Child nearly tardy… on Dad’s watch

Alternative working title: Procrastination, part 2. (See earlier post on procrastination.)

One night, to my great surprise, Olivia requested I set her alarm for an HOUR earlier. I know of no nine-year-old who asks to get up earlier than necessary. Or adult, for that matter.

What we do in the mornings is sufficient, if everyone moves like a well-oiled machine. We have maybe ten minute of pad built in, but 60 minutes? Pshaw.

Who is she kidding? For years, it’s been a struggle just to get her out of bed, and this is a kid who gets ten hours a night. For real. 

“What for?” I asked Olivia. “Are you now wanting to have time to watch a show in the morning?”

“No. I was nearly tardy for class today,” she admitted.

WHAT?? I dropped her off today.

We even left the house one minute early. I remember being proud of us. I’m a stickler for leaving exactly on time, if not earlier.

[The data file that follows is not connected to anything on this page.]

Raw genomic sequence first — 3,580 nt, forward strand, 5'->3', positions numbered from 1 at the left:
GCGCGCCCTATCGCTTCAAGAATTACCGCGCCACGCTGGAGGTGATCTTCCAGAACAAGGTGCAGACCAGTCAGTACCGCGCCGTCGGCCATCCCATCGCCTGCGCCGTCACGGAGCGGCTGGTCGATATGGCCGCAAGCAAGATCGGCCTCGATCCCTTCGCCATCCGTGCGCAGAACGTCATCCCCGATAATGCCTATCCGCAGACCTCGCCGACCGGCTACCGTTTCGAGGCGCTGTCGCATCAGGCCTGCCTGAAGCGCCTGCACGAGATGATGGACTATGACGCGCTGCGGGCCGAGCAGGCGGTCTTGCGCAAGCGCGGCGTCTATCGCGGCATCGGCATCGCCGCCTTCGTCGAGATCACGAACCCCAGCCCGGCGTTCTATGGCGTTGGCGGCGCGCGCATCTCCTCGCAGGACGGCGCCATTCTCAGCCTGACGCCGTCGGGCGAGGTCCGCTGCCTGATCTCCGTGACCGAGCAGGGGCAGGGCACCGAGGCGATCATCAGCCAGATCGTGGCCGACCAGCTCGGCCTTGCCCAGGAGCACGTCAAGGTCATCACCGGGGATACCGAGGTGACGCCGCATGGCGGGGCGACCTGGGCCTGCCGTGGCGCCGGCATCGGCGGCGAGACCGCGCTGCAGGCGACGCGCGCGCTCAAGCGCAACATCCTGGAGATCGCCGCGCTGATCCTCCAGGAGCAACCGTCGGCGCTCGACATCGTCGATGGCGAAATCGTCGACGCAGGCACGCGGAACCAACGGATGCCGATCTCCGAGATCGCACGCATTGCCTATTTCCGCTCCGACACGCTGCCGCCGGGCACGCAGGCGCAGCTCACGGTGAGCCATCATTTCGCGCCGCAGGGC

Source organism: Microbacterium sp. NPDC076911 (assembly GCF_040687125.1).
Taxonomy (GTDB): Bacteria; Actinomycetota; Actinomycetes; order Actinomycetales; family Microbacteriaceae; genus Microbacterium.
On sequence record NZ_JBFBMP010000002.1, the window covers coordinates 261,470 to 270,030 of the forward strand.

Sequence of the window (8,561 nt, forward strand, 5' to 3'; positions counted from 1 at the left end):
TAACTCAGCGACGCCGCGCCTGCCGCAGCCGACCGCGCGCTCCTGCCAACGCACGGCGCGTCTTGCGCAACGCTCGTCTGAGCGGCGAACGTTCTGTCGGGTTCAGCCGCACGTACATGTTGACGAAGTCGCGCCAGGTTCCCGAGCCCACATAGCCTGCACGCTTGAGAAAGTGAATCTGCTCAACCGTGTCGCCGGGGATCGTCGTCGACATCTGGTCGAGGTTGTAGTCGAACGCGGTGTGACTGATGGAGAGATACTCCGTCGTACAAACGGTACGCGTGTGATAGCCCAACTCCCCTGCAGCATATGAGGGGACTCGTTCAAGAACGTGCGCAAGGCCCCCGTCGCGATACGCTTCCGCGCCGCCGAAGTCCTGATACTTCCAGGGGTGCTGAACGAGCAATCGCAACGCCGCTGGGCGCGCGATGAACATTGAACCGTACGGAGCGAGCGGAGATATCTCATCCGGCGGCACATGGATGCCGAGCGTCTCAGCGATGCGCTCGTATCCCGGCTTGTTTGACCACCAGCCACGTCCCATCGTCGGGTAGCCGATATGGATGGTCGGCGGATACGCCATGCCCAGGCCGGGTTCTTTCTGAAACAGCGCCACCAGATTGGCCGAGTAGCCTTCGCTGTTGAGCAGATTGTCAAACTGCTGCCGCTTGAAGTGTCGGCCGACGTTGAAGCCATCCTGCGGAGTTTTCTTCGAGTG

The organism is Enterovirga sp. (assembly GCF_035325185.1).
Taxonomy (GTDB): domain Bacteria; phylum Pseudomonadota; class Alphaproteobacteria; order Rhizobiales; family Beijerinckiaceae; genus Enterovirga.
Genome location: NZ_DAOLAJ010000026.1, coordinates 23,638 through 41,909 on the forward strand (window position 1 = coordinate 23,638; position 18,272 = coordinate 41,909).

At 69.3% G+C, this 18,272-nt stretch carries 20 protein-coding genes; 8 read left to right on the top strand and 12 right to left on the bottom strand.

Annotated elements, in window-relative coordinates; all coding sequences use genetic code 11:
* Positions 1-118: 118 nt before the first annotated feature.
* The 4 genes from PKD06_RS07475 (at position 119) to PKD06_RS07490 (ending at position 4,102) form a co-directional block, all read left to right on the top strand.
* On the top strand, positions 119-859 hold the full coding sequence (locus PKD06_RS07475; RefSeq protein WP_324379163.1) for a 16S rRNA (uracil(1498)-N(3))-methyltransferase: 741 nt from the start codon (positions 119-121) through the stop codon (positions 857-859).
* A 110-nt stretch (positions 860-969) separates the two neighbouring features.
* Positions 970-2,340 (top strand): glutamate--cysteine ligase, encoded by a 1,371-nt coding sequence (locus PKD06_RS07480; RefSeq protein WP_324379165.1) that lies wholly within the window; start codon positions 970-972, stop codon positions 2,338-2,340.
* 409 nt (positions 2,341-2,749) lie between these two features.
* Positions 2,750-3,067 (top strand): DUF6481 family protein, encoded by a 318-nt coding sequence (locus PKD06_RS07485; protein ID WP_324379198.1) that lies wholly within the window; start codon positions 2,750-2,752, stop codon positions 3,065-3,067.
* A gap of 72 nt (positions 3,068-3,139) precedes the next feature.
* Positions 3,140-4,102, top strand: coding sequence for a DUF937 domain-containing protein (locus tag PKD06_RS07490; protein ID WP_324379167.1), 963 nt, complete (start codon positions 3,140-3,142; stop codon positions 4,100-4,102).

Then, right after I got out of the car to walk her to class, she told me I could go home now because she wanted to walk with her friends. I hugged her and she ran off.

“So, are you dilly dallying with your friends too much before class?” I quizzed.

She promised she was not. She explained, in the charmingly tedious way children do, every little detail of what she did with the ten minutes before the bell rang.

Yet she was nearly late. 

“How come whenever I walk you to class, you’re on time?” I persisted. I’ve been doing this same little routine for three years. (Kindergarten, first grade, and now, fourth grade. Not the two years in between, when I had shift work.)

So our little circular conversation continued a few more times with me asking, “If it’s not my fault and it’s not your fault, why did you miss the first bell?”

I’m all confused and getting annoyed by now, when she pauses and realized, “Oh! That was yesterday!”

Immediately, I calm down. “Oh, yeah. That makes perfect sense. Dad took you yesterday and I remember hollering to him in the garage why he was so late. He was six minutes late at that point,” I said.

Yup: Husband = Procrastination. Of course.

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